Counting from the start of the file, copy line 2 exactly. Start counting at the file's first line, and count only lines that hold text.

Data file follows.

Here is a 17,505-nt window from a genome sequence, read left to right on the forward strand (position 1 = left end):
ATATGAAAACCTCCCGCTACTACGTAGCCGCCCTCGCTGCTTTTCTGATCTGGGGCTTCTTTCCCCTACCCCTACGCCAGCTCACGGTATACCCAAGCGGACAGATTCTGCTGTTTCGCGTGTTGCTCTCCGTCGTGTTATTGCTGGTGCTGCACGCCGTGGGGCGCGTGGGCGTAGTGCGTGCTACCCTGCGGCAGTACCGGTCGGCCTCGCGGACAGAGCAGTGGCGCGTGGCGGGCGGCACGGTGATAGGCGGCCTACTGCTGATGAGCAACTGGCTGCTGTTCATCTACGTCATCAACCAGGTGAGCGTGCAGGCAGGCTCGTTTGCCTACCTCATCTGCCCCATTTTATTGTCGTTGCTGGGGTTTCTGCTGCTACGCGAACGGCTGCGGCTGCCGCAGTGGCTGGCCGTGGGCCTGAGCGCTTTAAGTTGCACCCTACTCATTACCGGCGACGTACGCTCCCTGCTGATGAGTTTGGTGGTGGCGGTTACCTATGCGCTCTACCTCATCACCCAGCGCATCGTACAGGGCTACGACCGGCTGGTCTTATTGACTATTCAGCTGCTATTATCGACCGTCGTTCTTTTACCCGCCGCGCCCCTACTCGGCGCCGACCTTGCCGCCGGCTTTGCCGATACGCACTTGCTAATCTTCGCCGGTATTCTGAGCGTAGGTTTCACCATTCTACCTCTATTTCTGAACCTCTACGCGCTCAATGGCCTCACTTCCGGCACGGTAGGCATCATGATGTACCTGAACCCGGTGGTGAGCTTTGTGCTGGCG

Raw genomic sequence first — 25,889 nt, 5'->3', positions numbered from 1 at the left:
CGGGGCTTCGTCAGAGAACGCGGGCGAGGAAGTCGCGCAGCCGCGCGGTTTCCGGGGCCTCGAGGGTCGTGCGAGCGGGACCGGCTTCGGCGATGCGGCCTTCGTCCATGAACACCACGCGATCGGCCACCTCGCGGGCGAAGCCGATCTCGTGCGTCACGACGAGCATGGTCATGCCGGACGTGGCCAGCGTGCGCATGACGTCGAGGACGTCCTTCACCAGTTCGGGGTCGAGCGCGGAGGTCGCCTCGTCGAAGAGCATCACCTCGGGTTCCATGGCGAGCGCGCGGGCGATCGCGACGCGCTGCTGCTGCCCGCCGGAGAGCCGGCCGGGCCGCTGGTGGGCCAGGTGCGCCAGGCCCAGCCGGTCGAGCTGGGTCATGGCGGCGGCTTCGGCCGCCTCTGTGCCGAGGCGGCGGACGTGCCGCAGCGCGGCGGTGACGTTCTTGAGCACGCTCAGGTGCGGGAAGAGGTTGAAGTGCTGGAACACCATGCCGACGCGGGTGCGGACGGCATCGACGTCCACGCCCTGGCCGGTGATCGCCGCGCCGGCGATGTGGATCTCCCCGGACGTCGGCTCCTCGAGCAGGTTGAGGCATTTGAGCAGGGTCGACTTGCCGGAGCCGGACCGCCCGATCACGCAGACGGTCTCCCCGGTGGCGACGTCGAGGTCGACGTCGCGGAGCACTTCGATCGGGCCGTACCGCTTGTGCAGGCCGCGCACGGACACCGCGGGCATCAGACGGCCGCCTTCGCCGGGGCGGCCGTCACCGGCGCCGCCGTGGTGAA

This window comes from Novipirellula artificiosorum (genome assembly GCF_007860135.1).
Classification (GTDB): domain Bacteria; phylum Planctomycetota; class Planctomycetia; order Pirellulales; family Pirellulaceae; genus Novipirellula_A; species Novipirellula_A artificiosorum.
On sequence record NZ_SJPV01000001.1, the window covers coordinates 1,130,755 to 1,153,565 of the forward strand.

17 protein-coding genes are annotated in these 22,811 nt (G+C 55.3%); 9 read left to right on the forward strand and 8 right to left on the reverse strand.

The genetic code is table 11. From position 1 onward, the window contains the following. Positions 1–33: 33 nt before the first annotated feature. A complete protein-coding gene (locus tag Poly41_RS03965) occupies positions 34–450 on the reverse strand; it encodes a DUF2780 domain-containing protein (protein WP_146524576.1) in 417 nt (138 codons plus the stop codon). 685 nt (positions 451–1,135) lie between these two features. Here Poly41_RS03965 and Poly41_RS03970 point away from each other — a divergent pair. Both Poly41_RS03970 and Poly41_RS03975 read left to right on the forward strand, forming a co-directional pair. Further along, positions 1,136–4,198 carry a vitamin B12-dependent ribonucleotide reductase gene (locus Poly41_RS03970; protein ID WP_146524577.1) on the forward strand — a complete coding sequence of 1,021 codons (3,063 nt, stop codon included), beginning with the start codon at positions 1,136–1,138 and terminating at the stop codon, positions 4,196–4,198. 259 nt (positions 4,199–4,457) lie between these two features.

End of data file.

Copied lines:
ATATGAAAACCTCCCGCTACTACGTAGCCGCCCTCGCTGCTTTTCTGATCTGGGGCTTCTTTCCCCTACCCCTACGCCAGCTCACGGTATACCCAAGCGGACAGATTCTGCTGTTTCGCGTGTTGCTCTCCGTCGTGTTATTGCTGGTGCTGCACGCCGTGGGGCGCGTGGGCGTAGTGCGTGCTACCCTGCGGCAGTACCGGTCGGCCTCGCGGACAGAGCAGTGGCGCGTGGCGGGCGGCACGGTGATAGGCGGCCTACTGCTGATGAGCAACTGGCTGCTGTTCATCTACGTCATCAACCAGGTGAGCGTGCAGGCAGGCTCGTTTGCCTACCTCATCTGCCCCATTTTATTGTCGTTGCTGGGGTTTCTGCTGCTACGCGAACGGCTGCGGCTGCCGCAGTGGCTGGCCGTGGGCCTGAGCGCTTTAAGTTGCACCCTACTCATTACCGGCGACGTACGCTCCCTGCTGATGAGTTTGGTGGTGGCGGTTACCTATGCGCTCTACCTCATCACCCAGCGCATCGTACAGGGCTACGACCGGCTGGTCTTATTGACTATTCAGCTGCTATTATCGACCGTCGTTCTTTTACCCGCCGCGCCCCTACTCGGCGCCGACCTTGCCGCCGGCTTTGCCGATACGCACTTGCTAATCTTCGCCGGTATTCTGAGCGTAGGTTTCACCATTCTACCTCTATTTCTGAACCTCTACGCGCTCAATGGCCTCACTTCCGGCACGGTAGGCATCATGATGTACCTGAACCCGGTGGTGAGCTTTGTGCTGGCG